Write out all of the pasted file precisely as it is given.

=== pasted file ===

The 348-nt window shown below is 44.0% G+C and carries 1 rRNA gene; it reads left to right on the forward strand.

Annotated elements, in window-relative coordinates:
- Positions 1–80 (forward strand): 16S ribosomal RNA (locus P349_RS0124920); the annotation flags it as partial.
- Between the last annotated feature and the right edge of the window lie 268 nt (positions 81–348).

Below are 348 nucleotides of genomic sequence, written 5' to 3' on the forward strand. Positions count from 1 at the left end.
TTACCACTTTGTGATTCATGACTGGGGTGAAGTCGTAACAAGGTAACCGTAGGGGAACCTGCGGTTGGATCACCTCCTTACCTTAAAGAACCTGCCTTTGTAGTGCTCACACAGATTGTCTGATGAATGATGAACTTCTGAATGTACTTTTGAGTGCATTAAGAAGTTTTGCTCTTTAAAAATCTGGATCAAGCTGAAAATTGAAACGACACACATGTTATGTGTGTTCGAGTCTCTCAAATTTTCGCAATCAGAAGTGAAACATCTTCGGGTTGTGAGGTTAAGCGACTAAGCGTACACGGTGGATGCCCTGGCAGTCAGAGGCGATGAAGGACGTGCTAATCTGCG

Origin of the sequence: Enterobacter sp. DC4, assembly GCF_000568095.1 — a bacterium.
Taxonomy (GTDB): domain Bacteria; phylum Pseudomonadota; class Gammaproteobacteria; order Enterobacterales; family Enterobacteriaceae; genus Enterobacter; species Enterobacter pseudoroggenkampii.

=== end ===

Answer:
The 348-nt window shown below is 44.0% G+C and carries 1 rRNA gene; it reads left to right on the forward strand.

Annotated elements, in window-relative coordinates:
- Positions 1–80 (forward strand): 16S ribosomal RNA (locus P349_RS0124920); the annotation flags it as partial.
- Between the last annotated feature and the right edge of the window lie 268 nt (positions 81–348).

Below are 348 nucleotides of genomic sequence, written 5' to 3' on the forward strand. Positions count from 1 at the left end.
TTACCACTTTGTGATTCATGACTGGGGTGAAGTCGTAACAAGGTAACCGTAGGGGAACCTGCGGTTGGATCACCTCCTTACCTTAAAGAACCTGCCTTTGTAGTGCTCACACAGATTGTCTGATGAATGATGAACTTCTGAATGTACTTTTGAGTGCATTAAGAAGTTTTGCTCTTTAAAAATCTGGATCAAGCTGAAAATTGAAACGACACACATGTTATGTGTGTTCGAGTCTCTCAAATTTTCGCAATCAGAAGTGAAACATCTTCGGGTTGTGAGGTTAAGCGACTAAGCGTACACGGTGGATGCCCTGGCAGTCAGAGGCGATGAAGGACGTGCTAATCTGCG

Origin of the sequence: Enterobacter sp. DC4, assembly GCF_000568095.1 — a bacterium.
Taxonomy (GTDB): domain Bacteria; phylum Pseudomonadota; class Gammaproteobacteria; order Enterobacterales; family Enterobacteriaceae; genus Enterobacter; species Enterobacter pseudoroggenkampii.